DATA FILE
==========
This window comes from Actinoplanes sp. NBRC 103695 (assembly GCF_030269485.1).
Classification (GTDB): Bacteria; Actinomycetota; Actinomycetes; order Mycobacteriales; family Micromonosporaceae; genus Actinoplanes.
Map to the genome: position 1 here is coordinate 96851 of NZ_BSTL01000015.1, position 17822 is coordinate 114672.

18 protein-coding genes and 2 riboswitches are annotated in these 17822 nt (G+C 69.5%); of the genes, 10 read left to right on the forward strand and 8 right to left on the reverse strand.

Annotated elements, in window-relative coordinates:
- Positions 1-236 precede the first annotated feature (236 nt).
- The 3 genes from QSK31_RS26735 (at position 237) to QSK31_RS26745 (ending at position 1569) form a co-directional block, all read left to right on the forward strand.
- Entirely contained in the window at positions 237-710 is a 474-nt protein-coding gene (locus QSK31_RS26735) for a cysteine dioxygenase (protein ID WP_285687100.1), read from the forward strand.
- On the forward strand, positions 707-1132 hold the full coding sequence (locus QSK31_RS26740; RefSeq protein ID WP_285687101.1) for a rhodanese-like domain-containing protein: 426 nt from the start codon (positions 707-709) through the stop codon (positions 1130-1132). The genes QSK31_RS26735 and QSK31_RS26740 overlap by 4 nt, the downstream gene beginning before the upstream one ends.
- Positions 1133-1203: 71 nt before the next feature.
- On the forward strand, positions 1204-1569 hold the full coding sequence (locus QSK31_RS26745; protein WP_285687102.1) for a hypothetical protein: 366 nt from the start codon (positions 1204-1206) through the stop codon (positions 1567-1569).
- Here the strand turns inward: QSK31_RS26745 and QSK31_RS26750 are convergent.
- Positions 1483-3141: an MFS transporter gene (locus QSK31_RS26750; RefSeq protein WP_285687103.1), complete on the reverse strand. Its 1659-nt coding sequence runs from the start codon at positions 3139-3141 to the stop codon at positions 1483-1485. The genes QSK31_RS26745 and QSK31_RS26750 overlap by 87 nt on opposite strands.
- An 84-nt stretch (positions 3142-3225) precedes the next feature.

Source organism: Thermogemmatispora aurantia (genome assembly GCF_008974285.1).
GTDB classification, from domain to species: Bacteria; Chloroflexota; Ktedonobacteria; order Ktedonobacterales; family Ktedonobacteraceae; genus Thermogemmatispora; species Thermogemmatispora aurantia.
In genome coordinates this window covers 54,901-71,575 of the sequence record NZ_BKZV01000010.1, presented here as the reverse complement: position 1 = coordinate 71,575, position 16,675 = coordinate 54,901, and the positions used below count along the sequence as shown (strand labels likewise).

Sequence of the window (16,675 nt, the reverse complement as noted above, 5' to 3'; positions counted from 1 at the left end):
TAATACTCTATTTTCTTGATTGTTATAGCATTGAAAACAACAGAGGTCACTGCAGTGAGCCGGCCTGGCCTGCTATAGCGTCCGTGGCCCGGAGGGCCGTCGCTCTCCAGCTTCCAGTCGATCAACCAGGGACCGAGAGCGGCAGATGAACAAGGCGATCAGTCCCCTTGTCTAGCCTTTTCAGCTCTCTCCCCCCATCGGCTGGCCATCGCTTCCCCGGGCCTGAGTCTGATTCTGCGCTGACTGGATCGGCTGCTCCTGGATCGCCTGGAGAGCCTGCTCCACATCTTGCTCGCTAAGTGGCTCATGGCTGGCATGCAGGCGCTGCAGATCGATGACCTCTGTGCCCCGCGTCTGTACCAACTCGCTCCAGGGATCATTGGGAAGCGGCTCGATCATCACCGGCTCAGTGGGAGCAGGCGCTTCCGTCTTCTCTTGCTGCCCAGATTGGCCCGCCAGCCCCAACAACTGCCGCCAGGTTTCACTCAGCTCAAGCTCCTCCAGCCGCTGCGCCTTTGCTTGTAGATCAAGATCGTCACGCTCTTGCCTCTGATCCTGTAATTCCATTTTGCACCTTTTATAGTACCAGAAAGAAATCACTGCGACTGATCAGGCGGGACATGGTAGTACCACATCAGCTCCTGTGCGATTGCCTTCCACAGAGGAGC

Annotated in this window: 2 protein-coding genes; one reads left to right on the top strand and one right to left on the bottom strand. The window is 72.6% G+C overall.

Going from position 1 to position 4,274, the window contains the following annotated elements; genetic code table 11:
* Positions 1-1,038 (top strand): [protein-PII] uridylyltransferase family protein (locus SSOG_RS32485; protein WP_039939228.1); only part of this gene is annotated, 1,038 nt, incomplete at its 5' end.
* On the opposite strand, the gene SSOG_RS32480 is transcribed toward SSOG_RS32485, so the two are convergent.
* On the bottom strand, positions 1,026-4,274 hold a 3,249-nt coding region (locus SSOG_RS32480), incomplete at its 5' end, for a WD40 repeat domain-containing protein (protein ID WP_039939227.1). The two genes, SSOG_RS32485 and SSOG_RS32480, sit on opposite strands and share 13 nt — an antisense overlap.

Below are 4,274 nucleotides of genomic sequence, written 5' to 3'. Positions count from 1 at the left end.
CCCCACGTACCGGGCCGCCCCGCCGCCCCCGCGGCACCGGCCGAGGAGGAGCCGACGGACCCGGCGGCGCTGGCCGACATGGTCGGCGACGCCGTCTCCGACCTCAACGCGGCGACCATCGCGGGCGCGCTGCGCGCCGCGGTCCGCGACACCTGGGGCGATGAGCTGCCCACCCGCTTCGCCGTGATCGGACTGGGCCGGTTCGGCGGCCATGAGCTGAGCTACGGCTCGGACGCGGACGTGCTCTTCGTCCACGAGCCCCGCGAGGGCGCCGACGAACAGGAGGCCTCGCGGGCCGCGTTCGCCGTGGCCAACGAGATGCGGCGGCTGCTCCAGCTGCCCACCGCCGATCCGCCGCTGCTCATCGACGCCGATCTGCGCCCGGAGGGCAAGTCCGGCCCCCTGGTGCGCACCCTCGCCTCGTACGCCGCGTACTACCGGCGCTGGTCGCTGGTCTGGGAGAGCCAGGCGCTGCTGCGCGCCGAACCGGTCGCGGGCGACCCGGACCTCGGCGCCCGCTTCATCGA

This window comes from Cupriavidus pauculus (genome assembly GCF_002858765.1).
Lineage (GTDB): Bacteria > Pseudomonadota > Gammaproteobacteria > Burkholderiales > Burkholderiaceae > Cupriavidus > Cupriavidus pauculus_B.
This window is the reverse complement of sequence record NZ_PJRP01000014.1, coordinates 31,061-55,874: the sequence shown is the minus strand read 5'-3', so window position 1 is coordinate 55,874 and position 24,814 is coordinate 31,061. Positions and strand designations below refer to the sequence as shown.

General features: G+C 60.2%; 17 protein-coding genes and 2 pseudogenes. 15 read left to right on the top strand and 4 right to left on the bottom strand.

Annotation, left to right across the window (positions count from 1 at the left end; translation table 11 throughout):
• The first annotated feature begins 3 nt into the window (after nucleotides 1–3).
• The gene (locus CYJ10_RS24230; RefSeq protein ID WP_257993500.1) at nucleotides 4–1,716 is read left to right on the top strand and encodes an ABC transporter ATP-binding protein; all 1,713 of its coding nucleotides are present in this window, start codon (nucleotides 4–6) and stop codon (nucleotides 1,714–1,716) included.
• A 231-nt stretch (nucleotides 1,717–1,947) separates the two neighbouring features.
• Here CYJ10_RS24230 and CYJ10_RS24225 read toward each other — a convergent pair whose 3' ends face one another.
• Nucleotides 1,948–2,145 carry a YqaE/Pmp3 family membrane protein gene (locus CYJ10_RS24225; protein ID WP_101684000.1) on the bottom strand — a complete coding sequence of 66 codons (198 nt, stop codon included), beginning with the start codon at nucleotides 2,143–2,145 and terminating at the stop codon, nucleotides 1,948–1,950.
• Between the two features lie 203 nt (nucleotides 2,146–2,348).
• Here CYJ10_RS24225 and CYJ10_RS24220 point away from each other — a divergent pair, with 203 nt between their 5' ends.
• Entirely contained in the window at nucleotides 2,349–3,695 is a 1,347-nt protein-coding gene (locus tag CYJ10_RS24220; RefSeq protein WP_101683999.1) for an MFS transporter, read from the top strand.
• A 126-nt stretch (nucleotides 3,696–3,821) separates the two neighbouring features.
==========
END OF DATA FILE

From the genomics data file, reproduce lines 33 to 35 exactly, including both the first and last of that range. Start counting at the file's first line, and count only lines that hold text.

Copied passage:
• The gene (locus CYJ10_RS24230; RefSeq protein ID WP_257993500.1) at nucleotides 4–1,716 is read left to right on the top strand and encodes an ABC transporter ATP-binding protein; all 1,713 of its coding nucleotides are present in this window, start codon (nucleotides 4–6) and stop codon (nucleotides 1,714–1,716) included.
• A 231-nt stretch (nucleotides 1,717–1,947) separates the two neighbouring features.
• Here CYJ10_RS24230 and CYJ10_RS24225 read toward each other — a convergent pair whose 3' ends face one another.